The increase in the number of poor children in UK
UK child malnutrition is directly related to the increase in poverty. The Guardian published the results of the analysis of official statistics revealed in the British Labor Party investigation and added that this investigation was based on government statistics about families with relatively low incomes. In the last decade, the number of black children in poor families has increased, although this increase can be partly explained by the overall increase in the population of this group.
Structural racism in British society
The proportion of black children living in poor families in the UK rose from 42% between 2010 and 2011 to 53% between 2019 and 2020. The Labor Party has provided the Guardian with the results of this investigation and described it as evidence of the Conservative Party’s lack of competence and denial of the existence of structural racism in UK society. Labor leader Keir Starmer has vowed to pass new gender inequality legislation in parliament if he wins again.
Classification of British poor children
According to this report, in 2019 and 2020, 4,300,000 children under the age of 16 or between the ages of 16 and 19 lived in poor families. These people made up 31% of the British children’s population consisting of 14 million people. Child poverty varied among different ethnic families. This research showed 9 categories of poor children, among them Bangladeshi children were the poorest and 61% of them lived in poor families. Pakistani children (55%), African or Caribbean children (53%), other ethnicities (51%), other Asians (50%), mixed ethnicities (32%), Indians (27%), white Pakistanis (26%) and Chinese were in the next ranks.
The impact of poverty on children in UK
Among some ethnic groups, children are now just as likely to live in poverty as they were a decade ago, the statistics showed. In 2010 and 2011, 61% of Bangladeshi children lived in poor families. The probability of Indian children living in a poor family has increased from 34% to 27% compared to a decade ago.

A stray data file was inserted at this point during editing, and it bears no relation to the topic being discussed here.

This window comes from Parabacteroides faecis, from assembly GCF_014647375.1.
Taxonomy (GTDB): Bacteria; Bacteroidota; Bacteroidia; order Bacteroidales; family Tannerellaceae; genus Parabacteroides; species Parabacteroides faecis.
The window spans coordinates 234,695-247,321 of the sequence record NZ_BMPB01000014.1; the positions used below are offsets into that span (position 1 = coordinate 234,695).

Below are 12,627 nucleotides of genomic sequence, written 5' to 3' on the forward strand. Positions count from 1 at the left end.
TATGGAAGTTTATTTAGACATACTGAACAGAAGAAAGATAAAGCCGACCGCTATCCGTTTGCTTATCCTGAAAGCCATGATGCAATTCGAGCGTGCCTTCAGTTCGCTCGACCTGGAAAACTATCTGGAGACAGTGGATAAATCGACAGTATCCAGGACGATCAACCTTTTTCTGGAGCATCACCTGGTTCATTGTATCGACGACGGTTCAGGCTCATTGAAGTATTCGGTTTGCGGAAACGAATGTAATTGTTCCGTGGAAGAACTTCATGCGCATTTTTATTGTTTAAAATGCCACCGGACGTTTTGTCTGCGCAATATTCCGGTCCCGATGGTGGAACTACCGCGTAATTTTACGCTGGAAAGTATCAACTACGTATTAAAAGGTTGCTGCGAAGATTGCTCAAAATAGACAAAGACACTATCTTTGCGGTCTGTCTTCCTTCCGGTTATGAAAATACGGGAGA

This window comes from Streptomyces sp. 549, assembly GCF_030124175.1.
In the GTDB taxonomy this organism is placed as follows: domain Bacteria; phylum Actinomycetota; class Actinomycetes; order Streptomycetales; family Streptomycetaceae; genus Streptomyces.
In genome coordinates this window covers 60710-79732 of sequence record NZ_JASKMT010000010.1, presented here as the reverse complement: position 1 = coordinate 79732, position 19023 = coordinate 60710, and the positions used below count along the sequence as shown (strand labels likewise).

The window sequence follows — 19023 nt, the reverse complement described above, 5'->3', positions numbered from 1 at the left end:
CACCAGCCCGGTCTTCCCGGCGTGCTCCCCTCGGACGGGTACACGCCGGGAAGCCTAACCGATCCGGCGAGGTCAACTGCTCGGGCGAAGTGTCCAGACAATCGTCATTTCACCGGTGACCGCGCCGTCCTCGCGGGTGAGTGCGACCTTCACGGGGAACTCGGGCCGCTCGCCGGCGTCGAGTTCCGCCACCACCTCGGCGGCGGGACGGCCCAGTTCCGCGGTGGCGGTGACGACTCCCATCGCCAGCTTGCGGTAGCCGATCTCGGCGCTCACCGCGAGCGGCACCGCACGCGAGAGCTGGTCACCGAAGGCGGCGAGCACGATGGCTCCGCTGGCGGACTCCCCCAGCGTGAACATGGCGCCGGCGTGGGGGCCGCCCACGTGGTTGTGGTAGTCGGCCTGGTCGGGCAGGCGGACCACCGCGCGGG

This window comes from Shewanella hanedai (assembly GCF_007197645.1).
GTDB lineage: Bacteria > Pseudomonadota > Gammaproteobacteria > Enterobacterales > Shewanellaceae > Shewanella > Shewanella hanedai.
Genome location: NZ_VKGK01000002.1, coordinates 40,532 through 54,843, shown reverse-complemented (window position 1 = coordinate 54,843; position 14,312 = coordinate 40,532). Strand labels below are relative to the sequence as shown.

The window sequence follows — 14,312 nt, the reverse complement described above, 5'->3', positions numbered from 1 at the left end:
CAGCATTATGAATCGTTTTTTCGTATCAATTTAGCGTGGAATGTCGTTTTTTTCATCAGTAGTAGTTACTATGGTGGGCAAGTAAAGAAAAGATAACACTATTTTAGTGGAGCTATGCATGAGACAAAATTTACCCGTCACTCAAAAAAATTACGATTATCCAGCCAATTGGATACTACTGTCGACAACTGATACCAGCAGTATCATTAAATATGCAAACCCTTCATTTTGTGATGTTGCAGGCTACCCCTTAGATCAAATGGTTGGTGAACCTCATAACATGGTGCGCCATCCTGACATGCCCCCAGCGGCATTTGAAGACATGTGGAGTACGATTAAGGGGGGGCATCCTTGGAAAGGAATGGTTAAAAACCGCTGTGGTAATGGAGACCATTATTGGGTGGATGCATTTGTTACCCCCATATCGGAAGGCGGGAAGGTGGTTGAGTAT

Reducing poverty among white British children
This figure for Chinese children has decreased from 47% to 12%. But for white children, the probability that they live in a poor family has increased from 24% to 26% compared to a decade ago. This index has jumped from 50% to 55% for Pakistani children and from 42% to 53% for black children.
Increase in child poverty in the last decade
Anneliese Dodds, Shadow Secretary of State for Women and Equalities, whose office released the latest statistics, said the Conservatives should be ashamed of what was revealed. Child poverty has increased over the past decade and Conservative secretaries have done little to tackle structural inequality.
UK child malnutrition is against the guidelines of health institutions. NHS guidelines recommend that children be exclusively breastfed for the first six months of their lives, while official figures show that most babies in this country are only partially or fully fed formula until six to eight weeks of age. The largest food bank chains currently have policies that prevent their food banks from redistributing food aid.